There really isn’t much we can do about the heat in the trailer unless they decide to insulate it, so we have tried to do what we can. We asked the Army for some foamy stuff in a can, but they haven’t given us any. They did ask the Mayor’s Cell, who are in charge of the buildings and housing on Camp Victory, to solve the problem, but the Mayor’s Cell said that it’s just going to be hot, because there isn’t any insulation. So the Army said, well, that’s why we are asking for insulation. And the Mayor’s Cell, probably distracted by the heat in the trailer they were meeting in, said, “The trailers are going to continue to be hot due to the lack of insulation.” Hmmmm… It might have done just as much good to go stand in the corner and hit their head against the wall repeatedly. We still don’t know whether they are going to insulate them, give us bigger A/C’s, or just draw out the problem long enough for the weather to cool down and then forget about it until next summer.

Soooo, what we did was tape up some of the holes and then build an air conditioning duct out of empty water bottles. Yep. You heard right. I went around to all of the garbage cans like a little hobo and gathered up all the empty water bottles I could find. I then proceeded to cut the ends off of all 55 of them and tape them together until I had several lengths of “pipe” that looked a lot like a hamster track. I then used 550 cord and tacks to suspend the lengths of piping from the ceiling and angled the bottles such that one length went from the A/C to my desk, and one length went from the A/C to Shane’s desk, curving out toward Melissa’s. A cardboard box with two holes in it taped over the A/C vents served as the connector. In the end, we wound up with quite a nice little, er, aqua duct. Heh, heh.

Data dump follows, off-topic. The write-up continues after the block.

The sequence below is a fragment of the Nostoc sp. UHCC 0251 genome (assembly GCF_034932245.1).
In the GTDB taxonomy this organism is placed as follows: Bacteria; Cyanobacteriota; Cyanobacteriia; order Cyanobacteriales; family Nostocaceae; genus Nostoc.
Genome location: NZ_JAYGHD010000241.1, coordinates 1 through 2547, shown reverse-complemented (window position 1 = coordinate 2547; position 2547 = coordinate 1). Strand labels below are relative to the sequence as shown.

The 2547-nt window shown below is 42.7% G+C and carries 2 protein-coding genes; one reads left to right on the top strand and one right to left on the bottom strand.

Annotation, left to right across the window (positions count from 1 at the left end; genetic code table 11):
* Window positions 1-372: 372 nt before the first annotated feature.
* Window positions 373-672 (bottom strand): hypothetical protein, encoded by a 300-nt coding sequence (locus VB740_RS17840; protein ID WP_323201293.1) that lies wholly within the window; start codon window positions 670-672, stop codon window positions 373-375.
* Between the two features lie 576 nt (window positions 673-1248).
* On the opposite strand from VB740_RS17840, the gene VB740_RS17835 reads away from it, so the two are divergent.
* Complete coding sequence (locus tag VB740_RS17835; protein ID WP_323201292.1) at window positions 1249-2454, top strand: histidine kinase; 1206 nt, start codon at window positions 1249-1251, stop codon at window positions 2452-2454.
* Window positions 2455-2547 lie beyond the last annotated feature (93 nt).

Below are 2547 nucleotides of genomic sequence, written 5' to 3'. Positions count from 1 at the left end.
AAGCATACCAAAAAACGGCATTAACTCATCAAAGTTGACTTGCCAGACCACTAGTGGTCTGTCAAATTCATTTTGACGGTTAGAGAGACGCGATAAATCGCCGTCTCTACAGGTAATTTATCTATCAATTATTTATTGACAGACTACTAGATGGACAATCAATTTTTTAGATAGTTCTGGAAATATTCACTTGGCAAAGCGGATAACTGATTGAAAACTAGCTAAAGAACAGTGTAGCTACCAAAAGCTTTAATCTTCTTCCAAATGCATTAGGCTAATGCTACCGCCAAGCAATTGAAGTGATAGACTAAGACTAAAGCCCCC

It needs a little work, still, because mine blows the strongest, with Shane’s and Melissa’s blowing cool but comparatively weak. It’s just that my desk is closest to the A/C unit, and it is a straight shot, whereas Melissa’s desk is in the opposite corner, and the duct has to bend significantly to hit Shane and Melissa.